Observant little ...

I don't understand the answer, but I may have some ideas on the question...

a bit of culture, a bit of music

This weekend just gone was a long weekend here in Queensland, which is always a good thing. So I got up to my usual mischief, but over 3 nights instead of the usual 2.


I went to see The Drowning Bride at La Boite Theatre with the Nymph, the Teacher and the Teacher's friend. It was an interesting story - set partially in the USA in the modern day and partially in Eastern Europe during WWII, it's about guilt and betrayal and Nazi collaboration and such things. It was very confronting, but very enjoyable. The acting was superb, the set was minimal, but multi-purpose, the story was intricate and interesting. We all had a good night.


I headed off to see Chris Pickering's CD launch at the Troubadour. The first support was Jo Lack on violin who also played in Chris' band. She's certainly talented and her songs were interesting without being particularly catchy. I enjoyed her set, but it didn't make me sit up and take notice.

Next up was Wesley Davidson, who was my real reason for going to this gig. I've seen him play a number of times before, but this was the first time I'd seen him play without a band. All on his ownsome, with just a guitar and some foot-tamborine as accompaniment, he still impressed. I prefer the sets with his full band, since he sounds more folky on his own and more pop/folk with the band, but that's just me. He played a nice set which I'm pretty sure included all 4 songs from his little home-burnt EP, and I thought I'd got my $8 worth.

And finally, there was Chris Pickering. I've seen him play with The Boat People before, but not solo. I would describe his style as country/pop on some songs and folk/pop on others - naturally, I prefered the folk/pop ones. He had a good band behind him with Jo Lack on violin, the drummer from speedstar, and another guy on guitar (other than Chris, who also played guitar). He has a really sweet voice, which sometimes went a little off-tune, but he tended to gloss over that well. I was impressed enough to buy his CD and have been listening to it ever since.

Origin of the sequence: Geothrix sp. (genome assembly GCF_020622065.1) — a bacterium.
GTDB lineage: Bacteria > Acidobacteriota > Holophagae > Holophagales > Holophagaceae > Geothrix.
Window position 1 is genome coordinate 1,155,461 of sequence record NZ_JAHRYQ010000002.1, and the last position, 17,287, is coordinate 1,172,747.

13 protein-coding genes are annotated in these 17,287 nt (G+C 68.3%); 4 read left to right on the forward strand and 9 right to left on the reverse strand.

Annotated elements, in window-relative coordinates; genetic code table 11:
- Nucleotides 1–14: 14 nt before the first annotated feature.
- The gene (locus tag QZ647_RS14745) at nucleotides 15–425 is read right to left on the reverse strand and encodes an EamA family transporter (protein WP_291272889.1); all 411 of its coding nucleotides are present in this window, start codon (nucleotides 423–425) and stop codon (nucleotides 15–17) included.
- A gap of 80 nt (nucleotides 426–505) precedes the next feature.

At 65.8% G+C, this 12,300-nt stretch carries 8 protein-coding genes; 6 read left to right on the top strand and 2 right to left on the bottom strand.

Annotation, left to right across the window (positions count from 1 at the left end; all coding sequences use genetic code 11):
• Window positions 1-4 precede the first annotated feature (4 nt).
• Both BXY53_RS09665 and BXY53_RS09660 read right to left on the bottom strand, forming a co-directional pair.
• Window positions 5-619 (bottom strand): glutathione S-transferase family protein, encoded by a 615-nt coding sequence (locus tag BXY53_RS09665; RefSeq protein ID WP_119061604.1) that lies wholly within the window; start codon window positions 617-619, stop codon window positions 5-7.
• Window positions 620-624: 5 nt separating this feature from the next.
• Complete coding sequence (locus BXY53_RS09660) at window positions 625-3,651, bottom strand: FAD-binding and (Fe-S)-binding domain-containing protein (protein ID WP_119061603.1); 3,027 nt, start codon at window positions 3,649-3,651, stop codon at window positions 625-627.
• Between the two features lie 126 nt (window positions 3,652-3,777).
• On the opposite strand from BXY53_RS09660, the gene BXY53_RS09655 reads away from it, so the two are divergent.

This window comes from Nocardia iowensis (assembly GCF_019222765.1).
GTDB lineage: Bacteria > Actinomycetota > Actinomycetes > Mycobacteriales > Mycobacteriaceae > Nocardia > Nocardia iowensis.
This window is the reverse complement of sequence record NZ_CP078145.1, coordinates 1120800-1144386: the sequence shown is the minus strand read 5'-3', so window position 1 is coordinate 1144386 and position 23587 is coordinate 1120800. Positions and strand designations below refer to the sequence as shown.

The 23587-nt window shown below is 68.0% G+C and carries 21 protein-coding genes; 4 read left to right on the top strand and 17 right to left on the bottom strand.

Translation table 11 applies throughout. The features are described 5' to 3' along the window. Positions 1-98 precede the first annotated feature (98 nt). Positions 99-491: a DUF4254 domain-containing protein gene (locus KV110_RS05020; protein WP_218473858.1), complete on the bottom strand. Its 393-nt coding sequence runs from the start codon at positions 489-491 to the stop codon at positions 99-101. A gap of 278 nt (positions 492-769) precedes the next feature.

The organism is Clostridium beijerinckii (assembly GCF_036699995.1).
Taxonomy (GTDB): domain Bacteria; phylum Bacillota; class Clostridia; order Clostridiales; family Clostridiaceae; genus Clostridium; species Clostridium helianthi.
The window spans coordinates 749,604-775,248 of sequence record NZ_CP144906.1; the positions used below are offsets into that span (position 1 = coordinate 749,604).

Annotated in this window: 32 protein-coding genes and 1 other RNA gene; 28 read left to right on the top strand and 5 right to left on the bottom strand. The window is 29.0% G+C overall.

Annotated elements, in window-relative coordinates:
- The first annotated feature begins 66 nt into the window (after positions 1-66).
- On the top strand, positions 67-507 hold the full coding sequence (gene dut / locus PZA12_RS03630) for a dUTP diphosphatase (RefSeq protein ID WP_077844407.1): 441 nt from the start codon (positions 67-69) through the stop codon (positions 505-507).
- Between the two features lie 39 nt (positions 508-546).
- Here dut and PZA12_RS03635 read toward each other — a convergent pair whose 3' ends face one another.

I headed off to see Tamas Wells at the Troubadour - the people at the Troub are going to start thinking that I'm stalking them soon!

The first support were The Meadows. They played a nice set and I'm more impressed by these guys every time I see them. The last song they played had so many guests up on stage, they sounded more like The Gin Club than speedstar (who I usually compare them to). I was glad that I got there early to hear them. I already have their EP.

For some reason, Tamas Wells were on next, rather than Tonjip, who were the 2nd support. I didn't really mind, other than that I was very disappointed in the crowd during their set - mainly the friends of The Meadows who were sitting down the front and having very loud and raucous conversations during Tamas Wells' quiet pop set. It was the rudest crowd I've ever come across at The Troubadour and I can't help thinking that the Troub's smoking policy* has something to do with it. Anyway, despite the fact that I couldn't always hear them properly, they did do a lovely set. I was in heaven. I really do love these guys - they play beautiful music and they play it well. The only other downer was that it seemed to be a very short set.

Last band of the night was Tonjip. They weren't bad, but they didn't exactly blow me away. Their music has lots of energy, but I didn't find it to be particularly musical, particularly as their songs were a bit same-y. They were a very unusual support for Tamas Wells, but I think were the band that supported Tamas Wells throughout their Queensland tour. The Meadows certainly seemed to fit the mood better.

In many ways, I wish that Tonjip had been on before Tamas Wells - partially because a lot of the friends of The Meadows left during Tonjip's set, and they might have left earlier and not disturbed Tamas Wells' set if Tamas Wells had been on last, but also because I think Tamas Wells would have been a nicer note to end the night on. I would have left on a high, rather than feeling bored halfway through Tonjip's set and leaving.

* They have the smoking area in the stage half of the venue and the non-smoking area in the bar half of the venue, which just seems backwards to me. People move forward into the stage area just to smoke, when they have no interest in the band. I think that if someone who wants to listen to the band really wants to smoke, they will happily move to another area. But making people who have no interest in the band move into the stage area to smoke is just silly, because they will (and do) have no respect for whoever is on the stage or the people who are listening to them.


I didn't go out on Monday, but I did have lunch with a friend and then headed over to TBF and TBFH's place and kicked the footy around with them while their bub toddled around and tried to run (he fell over every time ;o)).

Listening to: Chris Pickering - Hard to Find single


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